Turkey needs projects to retain skilled Syrians


Turkey can benefit from highly-skilled Syrians such as academics and doctors if projects are provided to them, a member of a Turkish nongovernmental organization said on Wednesday.

Osman Atalay, board member of Turkey-based IHH Humanitarian Relief Foundation, warned that there would be a brain drain of such "intellectual" Syrians in Turkey if no projects were created for them.

The Turkish state and nongovernmental organizations both have to produce such projects.

"There are teachers, academics, artists and doctors who have been here for six to seven years. We should benefit from their potential. We should ensure that they are able to carry out their professions; otherwise these qualified people will seek ways to go to Europe," Atalay said.

He called on municipalities and NGOs to be more sensitive towards refugees in order to prevent Syrian children in Turkey from becoming a "lost generation".

Atalay said many Syrian children in Turkey were not going to school.

"50 percent children of primary school age, 70 percent children of secondary school age and 90 percent children of high school age do not go to school," he said.

One of the reasons why these children were neglecting school was because they have to work in order to provide an income for their families.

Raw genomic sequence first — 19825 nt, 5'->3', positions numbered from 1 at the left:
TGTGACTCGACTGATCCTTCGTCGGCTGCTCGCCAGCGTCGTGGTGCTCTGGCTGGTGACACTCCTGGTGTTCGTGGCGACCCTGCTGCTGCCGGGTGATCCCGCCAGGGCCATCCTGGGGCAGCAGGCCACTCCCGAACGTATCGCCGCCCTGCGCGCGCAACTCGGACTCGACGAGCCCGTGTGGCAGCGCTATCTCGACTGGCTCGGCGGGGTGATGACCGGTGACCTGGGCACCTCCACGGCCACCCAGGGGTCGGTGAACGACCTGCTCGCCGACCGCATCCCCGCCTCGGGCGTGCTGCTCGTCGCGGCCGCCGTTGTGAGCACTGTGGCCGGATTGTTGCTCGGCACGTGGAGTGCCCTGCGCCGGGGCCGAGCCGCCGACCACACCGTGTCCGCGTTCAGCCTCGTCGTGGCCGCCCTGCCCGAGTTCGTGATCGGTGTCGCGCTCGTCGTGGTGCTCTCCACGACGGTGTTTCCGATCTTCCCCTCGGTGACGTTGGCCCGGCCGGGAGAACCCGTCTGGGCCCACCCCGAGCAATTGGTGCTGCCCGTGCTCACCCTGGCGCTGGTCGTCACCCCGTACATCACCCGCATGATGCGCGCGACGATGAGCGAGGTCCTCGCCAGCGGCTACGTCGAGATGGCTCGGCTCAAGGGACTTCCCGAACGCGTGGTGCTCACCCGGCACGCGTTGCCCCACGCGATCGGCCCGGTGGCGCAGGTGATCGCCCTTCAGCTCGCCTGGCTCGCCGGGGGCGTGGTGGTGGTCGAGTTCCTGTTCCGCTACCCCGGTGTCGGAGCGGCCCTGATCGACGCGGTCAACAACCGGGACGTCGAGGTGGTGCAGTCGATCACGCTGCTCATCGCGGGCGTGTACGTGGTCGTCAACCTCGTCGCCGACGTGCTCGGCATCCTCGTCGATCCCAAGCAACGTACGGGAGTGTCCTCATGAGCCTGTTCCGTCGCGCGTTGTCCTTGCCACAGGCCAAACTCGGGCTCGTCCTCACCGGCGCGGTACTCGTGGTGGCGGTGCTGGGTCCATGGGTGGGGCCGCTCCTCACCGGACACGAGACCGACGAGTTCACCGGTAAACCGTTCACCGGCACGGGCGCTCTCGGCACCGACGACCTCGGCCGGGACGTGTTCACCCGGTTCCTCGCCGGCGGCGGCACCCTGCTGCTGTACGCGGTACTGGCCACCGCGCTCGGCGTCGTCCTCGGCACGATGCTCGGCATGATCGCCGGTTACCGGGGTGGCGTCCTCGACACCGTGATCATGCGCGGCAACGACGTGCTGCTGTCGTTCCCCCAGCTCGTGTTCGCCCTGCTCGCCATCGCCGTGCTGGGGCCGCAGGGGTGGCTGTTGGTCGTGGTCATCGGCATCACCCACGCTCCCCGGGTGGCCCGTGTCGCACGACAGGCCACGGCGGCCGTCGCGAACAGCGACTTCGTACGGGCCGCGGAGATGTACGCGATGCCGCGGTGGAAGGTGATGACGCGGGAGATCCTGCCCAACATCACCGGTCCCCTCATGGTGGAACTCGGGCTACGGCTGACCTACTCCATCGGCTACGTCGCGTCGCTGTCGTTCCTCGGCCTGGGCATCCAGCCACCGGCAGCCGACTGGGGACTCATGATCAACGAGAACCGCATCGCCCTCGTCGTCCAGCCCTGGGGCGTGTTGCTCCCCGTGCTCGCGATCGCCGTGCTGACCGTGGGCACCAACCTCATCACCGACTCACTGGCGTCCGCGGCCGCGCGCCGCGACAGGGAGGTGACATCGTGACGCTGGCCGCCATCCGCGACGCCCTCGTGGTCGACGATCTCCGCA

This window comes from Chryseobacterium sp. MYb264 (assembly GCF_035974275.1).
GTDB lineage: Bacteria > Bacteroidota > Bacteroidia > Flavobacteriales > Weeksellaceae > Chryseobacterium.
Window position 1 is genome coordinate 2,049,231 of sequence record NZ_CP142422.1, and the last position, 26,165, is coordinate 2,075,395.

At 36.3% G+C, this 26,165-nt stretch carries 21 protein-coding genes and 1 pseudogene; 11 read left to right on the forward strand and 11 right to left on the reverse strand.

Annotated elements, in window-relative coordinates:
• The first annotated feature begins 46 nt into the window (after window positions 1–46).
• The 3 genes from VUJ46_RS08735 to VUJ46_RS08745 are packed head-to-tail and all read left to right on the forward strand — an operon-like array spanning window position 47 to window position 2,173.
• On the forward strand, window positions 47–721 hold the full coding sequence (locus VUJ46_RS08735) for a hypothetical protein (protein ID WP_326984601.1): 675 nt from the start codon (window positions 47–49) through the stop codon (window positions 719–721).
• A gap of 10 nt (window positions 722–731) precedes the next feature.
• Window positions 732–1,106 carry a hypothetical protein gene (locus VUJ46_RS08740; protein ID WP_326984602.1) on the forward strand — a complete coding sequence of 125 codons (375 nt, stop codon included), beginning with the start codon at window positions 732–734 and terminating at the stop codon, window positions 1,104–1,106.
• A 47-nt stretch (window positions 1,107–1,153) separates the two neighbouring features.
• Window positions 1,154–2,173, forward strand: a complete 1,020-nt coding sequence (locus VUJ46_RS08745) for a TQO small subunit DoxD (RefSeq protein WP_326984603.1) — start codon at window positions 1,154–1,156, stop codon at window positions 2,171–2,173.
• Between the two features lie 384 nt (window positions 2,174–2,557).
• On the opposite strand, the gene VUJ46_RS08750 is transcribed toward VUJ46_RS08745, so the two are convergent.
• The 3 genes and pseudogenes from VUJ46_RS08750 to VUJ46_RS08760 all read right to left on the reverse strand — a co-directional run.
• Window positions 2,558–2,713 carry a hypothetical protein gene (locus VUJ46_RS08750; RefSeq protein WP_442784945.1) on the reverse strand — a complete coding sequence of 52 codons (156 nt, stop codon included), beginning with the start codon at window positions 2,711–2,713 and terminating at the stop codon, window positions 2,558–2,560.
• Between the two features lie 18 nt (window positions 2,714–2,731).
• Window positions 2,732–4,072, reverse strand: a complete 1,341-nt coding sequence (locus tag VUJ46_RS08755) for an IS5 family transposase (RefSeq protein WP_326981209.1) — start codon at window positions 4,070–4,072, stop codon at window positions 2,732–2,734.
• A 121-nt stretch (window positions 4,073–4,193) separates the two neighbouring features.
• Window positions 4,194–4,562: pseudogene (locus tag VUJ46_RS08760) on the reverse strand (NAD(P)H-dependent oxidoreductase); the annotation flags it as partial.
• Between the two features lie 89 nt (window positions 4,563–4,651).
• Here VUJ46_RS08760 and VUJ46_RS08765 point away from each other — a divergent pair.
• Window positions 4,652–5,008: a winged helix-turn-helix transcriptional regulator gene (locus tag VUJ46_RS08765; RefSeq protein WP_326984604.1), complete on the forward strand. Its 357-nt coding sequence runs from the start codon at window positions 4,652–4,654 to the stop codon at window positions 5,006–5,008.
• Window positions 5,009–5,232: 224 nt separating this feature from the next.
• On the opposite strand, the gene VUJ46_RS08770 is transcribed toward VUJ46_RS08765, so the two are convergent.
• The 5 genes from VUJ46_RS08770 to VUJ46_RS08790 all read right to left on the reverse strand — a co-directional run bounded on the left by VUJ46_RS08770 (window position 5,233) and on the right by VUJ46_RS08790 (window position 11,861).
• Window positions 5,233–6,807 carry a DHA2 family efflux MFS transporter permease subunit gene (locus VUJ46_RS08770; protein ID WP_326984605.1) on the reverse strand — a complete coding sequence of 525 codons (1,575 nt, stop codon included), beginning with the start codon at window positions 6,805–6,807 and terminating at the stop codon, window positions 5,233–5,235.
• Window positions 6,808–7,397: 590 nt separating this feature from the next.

According to Turkish Interior Ministry statistics, there are approximately 2,969,000 documented Syrians in Turkey, of which 1,376,000 are women and 1,351,000 are children. When the undocumented migrants add to this number, it is estimated that the number exceeds 3 million.

More than 451,000 Syrian children in Turkey cannot go to school, and 40,000 new teachers and 30,000 classrooms are needed to provide education to 80 percent of these children, according to Marmara Municipalities Union Migration Policies Workshop report.

According to the report, Syrian babies born in Turkey exceed 230,000.

Turkey hosts more Syrian refugees than any other country in the world. It has spent $25 billion to help and shelter refugees since the beginning of the Syrian civil war in 2011.

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